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Under the Road Safety (Alcohol and Drugs) Act 1970, police officers have powers relating to drug and alcohol consumption in drivers. Since the introduction of random breath testing, a driver must take a breath test when stopped and asked to do so by a police officer (s7A). If that test is positive, then that driver must undergo a breathalyser test. This is also the case where a driver commits an offence (including a traffic offence), is involved in an accident, or is found in a situation where police reasonably believes the person has just been driving or is about to drive. There are also powers for police officers to require a driver of a motor vehicle to undergo an oral fluid test to test for illicit drugs (s7B). A positive breath test most often will mean a trip to the nearest police station to be processed. The breathalyser test will be administered, the level of alcohol recorded, and your details noted so that a court appearance letter can be mailed to your address.

The legislated powers for traffic cases have created police powers so that any person who is driving a motor vehicle on a public street is required to comply with police directions to undergo a breath test or oral fluid test. There does not have to be a reason to suspect or believe the person has committed or is committing an offence. You can also be followed on to private property by police officers to have a breath analysis performed, if you have attempted to evade this procedure by entering on to private property.

A person may be detained for a random breath test for so long as it is reasonably required to administer that test. If that test is positive, a person may be further detained to enable the administering of a breath analysis. This may be done either in a random breath test station or at a police station. It is the duty of police officers to ensure that they do not cause a person to be detained for a period longer than is necessary for the proper exercise of the powers conferred by the Act (s7A(5)).

A person can request a blood sample be taken after receiving a statement of the blood alcohol reading on a breath analysis (s11). If a person does request a blood sample be taken, a medical practitioner or qualified nurse must carry out the request within 3 hours of the time of the alleged act of drink driving (s24(1)(b)) or the original breath analysis will not be admissible in evidence in any proceedings under the Act. This does not apply if the person refuses to submit to the taking of blood after appropriate arrangements were made to do so within the 3 hour period (s24(1)(b)(ii)).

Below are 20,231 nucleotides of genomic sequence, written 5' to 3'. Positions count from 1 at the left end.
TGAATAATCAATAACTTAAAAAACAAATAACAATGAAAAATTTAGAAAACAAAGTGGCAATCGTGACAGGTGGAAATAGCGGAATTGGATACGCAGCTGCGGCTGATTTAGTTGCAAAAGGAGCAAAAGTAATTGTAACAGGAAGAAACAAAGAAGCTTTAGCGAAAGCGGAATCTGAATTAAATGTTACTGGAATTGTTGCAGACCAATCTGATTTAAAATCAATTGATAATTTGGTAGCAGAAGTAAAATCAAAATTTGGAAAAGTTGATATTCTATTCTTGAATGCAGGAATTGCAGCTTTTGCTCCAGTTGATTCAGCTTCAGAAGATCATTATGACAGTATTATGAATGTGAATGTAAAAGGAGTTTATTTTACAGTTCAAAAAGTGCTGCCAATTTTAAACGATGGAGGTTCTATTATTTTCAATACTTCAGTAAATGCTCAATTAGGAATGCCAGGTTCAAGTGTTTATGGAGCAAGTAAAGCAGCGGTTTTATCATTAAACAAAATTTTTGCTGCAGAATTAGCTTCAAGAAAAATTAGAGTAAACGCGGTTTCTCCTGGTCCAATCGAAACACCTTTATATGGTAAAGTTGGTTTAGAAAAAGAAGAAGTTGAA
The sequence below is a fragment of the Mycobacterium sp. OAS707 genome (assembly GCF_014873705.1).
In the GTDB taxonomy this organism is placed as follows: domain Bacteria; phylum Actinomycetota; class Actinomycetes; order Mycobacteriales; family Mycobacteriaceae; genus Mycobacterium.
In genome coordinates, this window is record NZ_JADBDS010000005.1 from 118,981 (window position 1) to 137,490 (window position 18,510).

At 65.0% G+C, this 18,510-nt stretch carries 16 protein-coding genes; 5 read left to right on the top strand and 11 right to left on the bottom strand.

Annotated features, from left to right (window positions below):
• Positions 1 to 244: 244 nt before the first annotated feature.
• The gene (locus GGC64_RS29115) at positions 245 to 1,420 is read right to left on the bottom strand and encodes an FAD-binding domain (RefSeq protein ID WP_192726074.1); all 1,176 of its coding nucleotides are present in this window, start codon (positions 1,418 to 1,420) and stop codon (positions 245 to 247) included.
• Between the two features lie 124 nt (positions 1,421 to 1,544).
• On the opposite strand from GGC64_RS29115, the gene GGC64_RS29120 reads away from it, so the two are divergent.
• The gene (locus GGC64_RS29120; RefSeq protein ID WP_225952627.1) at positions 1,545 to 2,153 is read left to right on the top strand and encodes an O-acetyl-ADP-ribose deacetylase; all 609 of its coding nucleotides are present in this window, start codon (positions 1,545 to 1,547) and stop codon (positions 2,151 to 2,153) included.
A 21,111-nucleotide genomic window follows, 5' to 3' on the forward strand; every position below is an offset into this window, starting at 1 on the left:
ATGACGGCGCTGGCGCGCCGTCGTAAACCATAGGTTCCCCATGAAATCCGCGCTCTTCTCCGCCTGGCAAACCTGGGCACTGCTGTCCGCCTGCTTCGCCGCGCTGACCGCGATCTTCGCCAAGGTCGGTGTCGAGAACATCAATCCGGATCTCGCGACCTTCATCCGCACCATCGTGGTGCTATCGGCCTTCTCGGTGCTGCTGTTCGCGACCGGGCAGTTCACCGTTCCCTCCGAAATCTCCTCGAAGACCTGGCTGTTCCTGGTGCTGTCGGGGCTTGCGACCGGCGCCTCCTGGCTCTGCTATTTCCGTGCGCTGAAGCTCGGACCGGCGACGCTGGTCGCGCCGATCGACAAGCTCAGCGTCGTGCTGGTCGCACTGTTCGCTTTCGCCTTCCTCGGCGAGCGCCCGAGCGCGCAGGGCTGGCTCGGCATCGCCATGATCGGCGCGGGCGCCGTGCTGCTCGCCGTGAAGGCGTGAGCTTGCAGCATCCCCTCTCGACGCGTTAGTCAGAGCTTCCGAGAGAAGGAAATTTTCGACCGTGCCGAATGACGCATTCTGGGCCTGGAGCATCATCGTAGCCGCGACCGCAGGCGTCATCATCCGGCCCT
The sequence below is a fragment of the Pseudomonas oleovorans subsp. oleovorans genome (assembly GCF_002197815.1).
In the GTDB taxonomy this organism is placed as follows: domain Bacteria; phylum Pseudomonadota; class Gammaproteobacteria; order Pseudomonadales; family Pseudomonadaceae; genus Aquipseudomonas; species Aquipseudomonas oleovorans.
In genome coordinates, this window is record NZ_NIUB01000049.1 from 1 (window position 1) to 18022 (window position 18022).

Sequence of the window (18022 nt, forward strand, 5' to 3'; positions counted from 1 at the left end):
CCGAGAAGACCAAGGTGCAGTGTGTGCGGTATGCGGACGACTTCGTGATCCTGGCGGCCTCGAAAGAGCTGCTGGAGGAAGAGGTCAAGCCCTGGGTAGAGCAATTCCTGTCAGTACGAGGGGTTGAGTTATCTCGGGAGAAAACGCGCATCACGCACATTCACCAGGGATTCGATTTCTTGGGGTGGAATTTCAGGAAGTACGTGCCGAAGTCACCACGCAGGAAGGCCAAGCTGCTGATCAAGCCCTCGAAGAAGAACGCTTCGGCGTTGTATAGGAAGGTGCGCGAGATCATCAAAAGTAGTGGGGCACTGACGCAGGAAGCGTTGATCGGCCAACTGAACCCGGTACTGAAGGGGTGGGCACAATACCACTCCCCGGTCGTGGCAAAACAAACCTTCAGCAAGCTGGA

Police Powers

Motor vehicles present a different case to other circumstances, because police have a broader range of powers to stop and ask people to identify themselves, and direct people to undergo breath and swab tests than in any other circumstances. This is a public safety issue because of the dangerous nature of motor vehicle accidents, and the contributory factors of alcohol and drugs to motor accidents. This means that police can require you to stop, submit to a breath test, and produce identification at any time that you are driving.

Some of the powers concerning traffic and vehicles are contained in the Vehicle and Traffic Act 1999, particularly Part 7 – Compliance and Enforcement. This applies where there has been or is suspected to be an offence. Where the driver of a motor vehicle is charged or suspected of being guilty of a traffic offence or where the vehicle has been in an accident, a person (if able to do so) must give the name, age and address of the driver of the motor vehicle when required to do so by the police. A person must also give a specimen signature for identification when asked to do so by police.

More generally, it is an offence to not carry your licence whilst driving or to refuse to produce your licence if requested to do so by a police officer (s46A). It is also an offence to drive in excess of the allowed alcohol limit for your particular license, to drive without a license, drive in excess of the speed limit, drive outside the permissions in a restricted license, or drive outside the permissions of any other particular license. The penalties for these can be found in the Vehicle and Traffic Act in Part 3 – Motor Vehicle Drivers. The permitted speed limits and alcohol levels for learner and provisional licenses are outlined on the Service Tasmania website.

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